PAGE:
Moms of Chambersburg
by Nancy Fox
were quiet when their husbands worked
what we might call the front counter of the family shop,
registered no opinion on any issue whatsoever,
ruled their children entirely.
These were not beautiful women in the sense of
girdles, knives, needles, mascara, starvation.
They could look billowy as a backyard
blooming with laundered sheets or,
come grim winter, a squat coat of boiled
brown wool with too much sleeve and collar.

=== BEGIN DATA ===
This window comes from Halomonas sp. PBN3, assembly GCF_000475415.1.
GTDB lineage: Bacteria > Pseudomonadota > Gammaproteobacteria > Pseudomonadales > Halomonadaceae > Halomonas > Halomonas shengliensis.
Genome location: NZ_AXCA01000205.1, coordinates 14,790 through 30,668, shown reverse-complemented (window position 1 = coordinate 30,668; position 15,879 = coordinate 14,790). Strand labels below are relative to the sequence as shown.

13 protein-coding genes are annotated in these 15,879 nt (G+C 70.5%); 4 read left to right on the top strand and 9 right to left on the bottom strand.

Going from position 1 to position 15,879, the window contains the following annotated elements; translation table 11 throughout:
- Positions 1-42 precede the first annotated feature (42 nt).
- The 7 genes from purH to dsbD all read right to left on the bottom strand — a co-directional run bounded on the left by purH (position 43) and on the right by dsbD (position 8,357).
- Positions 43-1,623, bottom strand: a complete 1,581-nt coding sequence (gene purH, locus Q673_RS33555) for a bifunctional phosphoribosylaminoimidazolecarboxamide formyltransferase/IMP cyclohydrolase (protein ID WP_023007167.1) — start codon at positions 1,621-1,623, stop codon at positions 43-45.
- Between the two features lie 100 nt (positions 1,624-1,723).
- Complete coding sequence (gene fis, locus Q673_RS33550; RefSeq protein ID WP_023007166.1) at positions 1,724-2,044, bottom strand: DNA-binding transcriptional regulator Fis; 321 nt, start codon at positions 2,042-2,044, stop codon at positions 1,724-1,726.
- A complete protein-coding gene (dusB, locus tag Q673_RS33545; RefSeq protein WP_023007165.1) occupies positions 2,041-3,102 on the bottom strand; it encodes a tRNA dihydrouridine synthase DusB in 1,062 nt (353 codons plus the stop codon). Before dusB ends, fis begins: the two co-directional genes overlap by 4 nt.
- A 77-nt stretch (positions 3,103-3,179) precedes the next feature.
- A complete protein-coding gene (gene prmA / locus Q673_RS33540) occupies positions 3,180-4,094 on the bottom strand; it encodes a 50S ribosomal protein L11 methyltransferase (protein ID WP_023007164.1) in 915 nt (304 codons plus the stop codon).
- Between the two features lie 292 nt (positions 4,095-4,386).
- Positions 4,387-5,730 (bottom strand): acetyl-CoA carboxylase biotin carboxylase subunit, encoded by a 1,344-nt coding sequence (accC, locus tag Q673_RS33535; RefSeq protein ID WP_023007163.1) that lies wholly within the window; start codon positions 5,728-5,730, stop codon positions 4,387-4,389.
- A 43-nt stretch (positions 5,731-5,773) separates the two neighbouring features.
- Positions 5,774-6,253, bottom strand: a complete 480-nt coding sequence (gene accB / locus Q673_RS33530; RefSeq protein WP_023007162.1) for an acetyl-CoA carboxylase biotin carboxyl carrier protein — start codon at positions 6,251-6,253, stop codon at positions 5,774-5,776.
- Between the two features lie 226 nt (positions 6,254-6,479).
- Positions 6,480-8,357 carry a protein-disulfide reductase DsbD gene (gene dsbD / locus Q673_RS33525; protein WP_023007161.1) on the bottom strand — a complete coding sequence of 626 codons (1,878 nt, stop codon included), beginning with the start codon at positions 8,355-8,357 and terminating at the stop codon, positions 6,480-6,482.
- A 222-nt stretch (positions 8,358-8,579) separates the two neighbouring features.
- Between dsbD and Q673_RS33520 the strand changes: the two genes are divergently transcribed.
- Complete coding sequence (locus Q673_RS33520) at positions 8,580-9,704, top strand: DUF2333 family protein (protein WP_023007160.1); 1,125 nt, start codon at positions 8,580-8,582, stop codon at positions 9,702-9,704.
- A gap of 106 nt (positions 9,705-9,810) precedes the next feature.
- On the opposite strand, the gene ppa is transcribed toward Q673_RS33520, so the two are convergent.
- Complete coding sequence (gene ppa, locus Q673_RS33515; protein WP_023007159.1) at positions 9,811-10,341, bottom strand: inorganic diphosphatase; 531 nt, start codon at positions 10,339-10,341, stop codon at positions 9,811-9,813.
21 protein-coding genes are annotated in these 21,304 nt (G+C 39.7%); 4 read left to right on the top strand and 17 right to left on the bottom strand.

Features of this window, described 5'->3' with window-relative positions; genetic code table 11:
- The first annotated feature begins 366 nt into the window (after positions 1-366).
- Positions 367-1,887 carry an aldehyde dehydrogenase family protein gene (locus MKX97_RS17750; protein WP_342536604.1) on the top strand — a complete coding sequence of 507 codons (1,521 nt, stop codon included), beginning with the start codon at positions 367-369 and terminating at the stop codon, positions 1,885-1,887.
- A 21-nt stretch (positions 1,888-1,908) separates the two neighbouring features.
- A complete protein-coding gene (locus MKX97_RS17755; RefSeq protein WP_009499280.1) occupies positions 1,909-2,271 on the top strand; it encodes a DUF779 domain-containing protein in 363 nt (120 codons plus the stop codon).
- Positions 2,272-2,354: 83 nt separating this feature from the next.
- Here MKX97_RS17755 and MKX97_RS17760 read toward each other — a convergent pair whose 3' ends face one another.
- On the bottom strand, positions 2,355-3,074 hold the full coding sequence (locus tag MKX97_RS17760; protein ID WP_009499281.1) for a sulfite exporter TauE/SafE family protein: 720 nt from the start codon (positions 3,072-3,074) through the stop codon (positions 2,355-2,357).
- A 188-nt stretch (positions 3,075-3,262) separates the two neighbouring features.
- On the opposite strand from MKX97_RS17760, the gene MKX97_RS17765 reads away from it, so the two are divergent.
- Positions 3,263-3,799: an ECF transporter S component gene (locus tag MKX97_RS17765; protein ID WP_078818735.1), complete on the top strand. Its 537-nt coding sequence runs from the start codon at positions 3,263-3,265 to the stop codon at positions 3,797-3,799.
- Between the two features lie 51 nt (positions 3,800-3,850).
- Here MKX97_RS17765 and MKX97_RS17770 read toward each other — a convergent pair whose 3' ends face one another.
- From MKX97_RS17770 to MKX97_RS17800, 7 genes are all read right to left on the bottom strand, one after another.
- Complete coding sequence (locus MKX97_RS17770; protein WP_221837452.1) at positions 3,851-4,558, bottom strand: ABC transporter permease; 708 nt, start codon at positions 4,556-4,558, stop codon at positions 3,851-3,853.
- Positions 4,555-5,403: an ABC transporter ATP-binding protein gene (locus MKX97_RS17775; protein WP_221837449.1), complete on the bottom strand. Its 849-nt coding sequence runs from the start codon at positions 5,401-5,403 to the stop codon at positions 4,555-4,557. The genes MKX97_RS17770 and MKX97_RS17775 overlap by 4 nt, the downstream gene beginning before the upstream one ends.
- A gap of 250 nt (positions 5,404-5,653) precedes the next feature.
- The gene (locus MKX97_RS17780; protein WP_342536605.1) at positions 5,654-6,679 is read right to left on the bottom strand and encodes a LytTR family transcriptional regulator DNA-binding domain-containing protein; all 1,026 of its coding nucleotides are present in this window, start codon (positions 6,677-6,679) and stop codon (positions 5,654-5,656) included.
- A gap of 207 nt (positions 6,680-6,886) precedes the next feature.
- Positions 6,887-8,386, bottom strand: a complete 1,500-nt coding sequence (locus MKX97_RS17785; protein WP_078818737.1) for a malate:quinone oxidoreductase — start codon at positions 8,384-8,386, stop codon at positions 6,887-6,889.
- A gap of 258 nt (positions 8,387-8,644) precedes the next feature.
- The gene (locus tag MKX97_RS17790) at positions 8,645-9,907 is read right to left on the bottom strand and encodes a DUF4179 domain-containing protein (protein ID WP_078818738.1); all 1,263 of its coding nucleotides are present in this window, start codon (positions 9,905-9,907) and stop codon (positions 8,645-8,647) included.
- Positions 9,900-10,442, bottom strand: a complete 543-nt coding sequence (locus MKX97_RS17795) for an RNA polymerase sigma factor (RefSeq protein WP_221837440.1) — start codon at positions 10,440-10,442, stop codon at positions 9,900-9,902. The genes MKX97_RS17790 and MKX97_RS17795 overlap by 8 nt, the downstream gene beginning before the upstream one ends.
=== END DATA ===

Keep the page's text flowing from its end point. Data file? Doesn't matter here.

Their shoes were flat, hospital useful,
sometimes with the little toe cut out.
I swore I'd never wear such slogging things
no matter what I was given
to wade through. The floors of the houses,
the sidewalks of Trenton, shook when they walked--
it's now, the length of another childhood rolled out
between us, that I can hear it.
We're talking about people whose hands steamed the socks white,
whose knees knew each inch of kitchen linoleum,
who stood with elbows steeped in yeast, oil, broth,
whose bare knuckles scoured a world
(one formica tile at a time)